Armed And Armored

HIGH Epic boss battles, cool weapons.

LOW Inventory management. Painfully difficult jumps.

WTF Did I kill a demon with an ice pop?


Panzer Paladin feels like it needs to be replayed more than played.  It encapsulates everything that appeals to speedrunners looking to deconstruct a title rather than being an engaging experience from the onset. It hides basic information until more than midway through the narrative, and it fights against gamers’ natural instincts along the way.  It’s bizarre, yet I still find myself wanting to go back and conquer it the way I mastered Trojan on the NES back in 1987.  

Young android Flame is not a soldier, she was designed for rescue and repair.  When the archfiend Ravenous and his legion of demons laid waste to Earth, she became humanity’s last hope.  To succeed, she’ll need to skillfully pilot Grit, her Paladin power armor and learn to use the demons’ weapons against them.  Danger lurks around every turn, and the weapons Flame and Grit acquire make her feel… strange. There’s also a mysterious demon-slayer challenging Flame and Grit in every part of the world…

Panzer Paladin pays tribute to NES classics like Ninja Gaiden through use of cutscenes featuring exciting camera angles and effects, and some frankly ridiculous dialogue. It’s hard to tell if the melodrama is tongue-in-cheek or meant to be taken seriously, but based on the fact that I can kill enemies with a hockey stick and an enormous Nintendo Switch, it’s probably the former, although the narrative’s tonal shifts and shocking alternate ending are severe.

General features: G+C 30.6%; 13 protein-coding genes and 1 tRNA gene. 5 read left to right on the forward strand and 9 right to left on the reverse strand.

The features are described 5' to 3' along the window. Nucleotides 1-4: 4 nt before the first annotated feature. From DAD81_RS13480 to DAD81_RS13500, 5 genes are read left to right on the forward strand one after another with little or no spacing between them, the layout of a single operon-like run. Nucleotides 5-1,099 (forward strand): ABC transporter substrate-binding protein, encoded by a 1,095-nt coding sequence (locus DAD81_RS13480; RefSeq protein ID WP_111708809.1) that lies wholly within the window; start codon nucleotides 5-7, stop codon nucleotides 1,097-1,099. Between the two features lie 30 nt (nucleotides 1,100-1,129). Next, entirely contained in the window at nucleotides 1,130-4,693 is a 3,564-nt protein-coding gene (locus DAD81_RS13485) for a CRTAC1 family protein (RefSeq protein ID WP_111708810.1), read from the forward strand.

Once the action begins, players are treated to a 2D action platformer in the vein of Mega Man featuring tons of combat, light exploration, and lots and lots of bottomless pits.  However, there are two main differences between Panzer Paladin and other games of its ilk. 

First, Grit is able to wield a truly absurd variety of weapons collected from enemies.  Ethereal spears, swords, and even ice pops can be utilized to dispatch foes.  Each weapon has a unique swing speed, damage rating, and durability index which keeps battles fresh and exciting as one has to constantly shift tactics to make the most of any given weapon. 

Intentionally breaking a weapon by pressing and holding both triggers unlocks the weapon’s magical ability, such as healing, extra damage, or the ability to launch beams — great for smoking bosses from afar.   

Being an RPG player at heart, I fell into my old habit of hoarding the best weapons for the future rather than using what I had, but Panzer Paladin punishes this behavior in the form of “Spirit Burden.” 

Each weapon Flame carries increases the danger encountered on a level and also causes a special miniboss to attack her.  Paladin does a poor job of explaining this, and waits until the end of the story to reveal it. Sadly, I made the game much harder on myself — if I had understood the mechanic earlier, I would have adjusted my playstyle sooner, and would have avoided a ton of unnecessarily frustrating encounters.

This wasn’t the only issue I had with the difficulty.  Even on the easiest setting, Panzer Paladin likes to kill players with bottomless pits and slightly imprecise jump mechanics. It also likes to hide these pits just offscreen (especially during conveyors and minecarts) and requires players to take leaps of faith which usually result in death and a long trek back from a painfully distant checkpoint.  There are also several ‘choose your own path’ sections that are trial-and-error based, meaning subsequent playthroughs are smooth and enjoyable, — just not the first one.